4. I agree with Rob on that one. Men have their own mental load that few (if any) women acknowledge. My wife detests having to fill the car with gas (forget about going to lube place to change oil), taking care of the lawn, dealing with bills or insurance claims (or any sort of financial planing and re-evaluation), and a whole slew of things that I do by default. And I would never expect her to lift a finger to fix the thousands of things that get broken around the house. A woman is expected (by the very same society they blame for their “mental load”) to take off work between pregnancies – for her to change jobs is like changing gloves (especially if the other income can sustain their expenses); and if she can’t get a job, no biggie, that’s what the man (or child support) is for. A real man can’t possibly afford to even contemplate in that direction, and most men put more (a LOT more) into excelling at work to make sure they are not on the chopping block. I agree that generalizing is not appropriate for all, but in my workplace, women are given a LOT more leeway than men. And guess what, most of them end up doing “mental” and “managerial” (PM) role, while men do the engineering tasks. And then those very same women complained to executives as to “how come there is no equality and few women engineers are being hired” (Stupid question, considering that over 90% of STEM majors happen to be men), blaming executives for being sexist/paternalistic in nature. No one wants to say it outloud (a google guy got canned just for writing an extensive (almost PhD-like) paper, but, especially as of late, women do get hired and promoted just because they happen to be of the right sex (to keep things “equal”). So, now in addition to having the mental worry about exploding influx of cheap workforce from third world countries (where, at least hypothetically, you husband’s own skill level could help stay above water), now they have to compete against hypocritical company policies that put sex equality over competence? You know what the mental load is like for real men (not the a**hole on welfare) to lose a job that sustains his family? the closest analogy for women would be to loose fertility in their prime, and having it publicly known around the neighborhood. And then most of the neighborhood would quietly blame you for not doing more, while the rest would look down with pity. How do you like them apples? But I digress… If women want equality at home, then they have to let go of the reins. Stop getting pissed when the things we do are not to your satisfaction / standards. You want me to do take care of the clothes? Fine, then let me decide whether you need those 40 sweaters, and 80 pairs of panties. You want me to do the dishes, then let me decide whether we need that insane arsenal of dishware, which could easily accommodate a party of 75, while there’s only the 4 of us. You want me to shop for food? Then let me decide whether we need to overbuy groceries, and then see some of them get spoiled unopened in the fridge. You want me to prepare food? then be ready for the type of dishes I’ll prepare, not the one you necessarily think are appropriate. Obviously, I’m being a bit sarcastic in my remarks, but this comic oversimplified everything towards the feministic prospective. It does NOT take into account the men’s load, and makes it look like we’re just sitting around and drinking beer / hoarding food / scratching our butt, while off work. I wonder what would happen if a man were to write a comic about how women tell a man how they want it, while telling him to take more charge (oxymoron). Check Chris Rock’s stand up on his advice to both men and women. In all seriousness, I do agree with one concept the above comic presented: you want to change something, start with yourself. And if you want him to take over a task, let go of the reins. You want to see him change *how* he does something, “listen” to your partner in bed, as much as you’d like him to listen to your suggestions in whatever you offload to him… one-to-one ratio would work nicely 🙂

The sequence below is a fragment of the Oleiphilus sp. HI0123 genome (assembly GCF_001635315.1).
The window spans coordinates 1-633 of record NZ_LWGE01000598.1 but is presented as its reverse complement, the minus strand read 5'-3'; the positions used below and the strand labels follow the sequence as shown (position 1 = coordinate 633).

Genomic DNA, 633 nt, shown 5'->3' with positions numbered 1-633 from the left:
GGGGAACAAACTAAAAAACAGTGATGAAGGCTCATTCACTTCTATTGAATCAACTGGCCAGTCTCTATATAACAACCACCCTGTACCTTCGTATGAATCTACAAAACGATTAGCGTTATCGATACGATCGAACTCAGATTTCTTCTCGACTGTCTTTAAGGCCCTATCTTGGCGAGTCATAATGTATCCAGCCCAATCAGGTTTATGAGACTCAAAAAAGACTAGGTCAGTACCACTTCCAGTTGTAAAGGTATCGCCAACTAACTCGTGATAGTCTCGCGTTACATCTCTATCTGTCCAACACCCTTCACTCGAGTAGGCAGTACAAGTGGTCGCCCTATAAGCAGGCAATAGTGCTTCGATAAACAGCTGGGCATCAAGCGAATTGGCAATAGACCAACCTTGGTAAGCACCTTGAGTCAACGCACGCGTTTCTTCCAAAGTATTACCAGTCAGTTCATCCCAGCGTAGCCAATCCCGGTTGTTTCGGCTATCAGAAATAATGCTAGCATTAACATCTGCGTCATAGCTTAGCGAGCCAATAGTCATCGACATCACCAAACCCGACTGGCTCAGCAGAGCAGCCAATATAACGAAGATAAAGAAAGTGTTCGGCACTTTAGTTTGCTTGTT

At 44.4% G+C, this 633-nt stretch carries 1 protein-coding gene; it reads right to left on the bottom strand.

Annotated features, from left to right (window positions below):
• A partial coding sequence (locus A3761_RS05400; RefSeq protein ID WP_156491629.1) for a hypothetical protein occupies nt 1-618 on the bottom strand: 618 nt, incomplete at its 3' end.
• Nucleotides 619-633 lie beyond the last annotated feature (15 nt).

2. Uhhm I´m sorry for you. But is it so bad to ask? He can not read in your mind how, you want to have everything be done. If he is not participating by himself, it is perhaps, that he do not know what he can do. Just leave some jobs for him, or even better make things together. We used to tidy up all together until everything is tidy up…and everybody chose what he wants to do….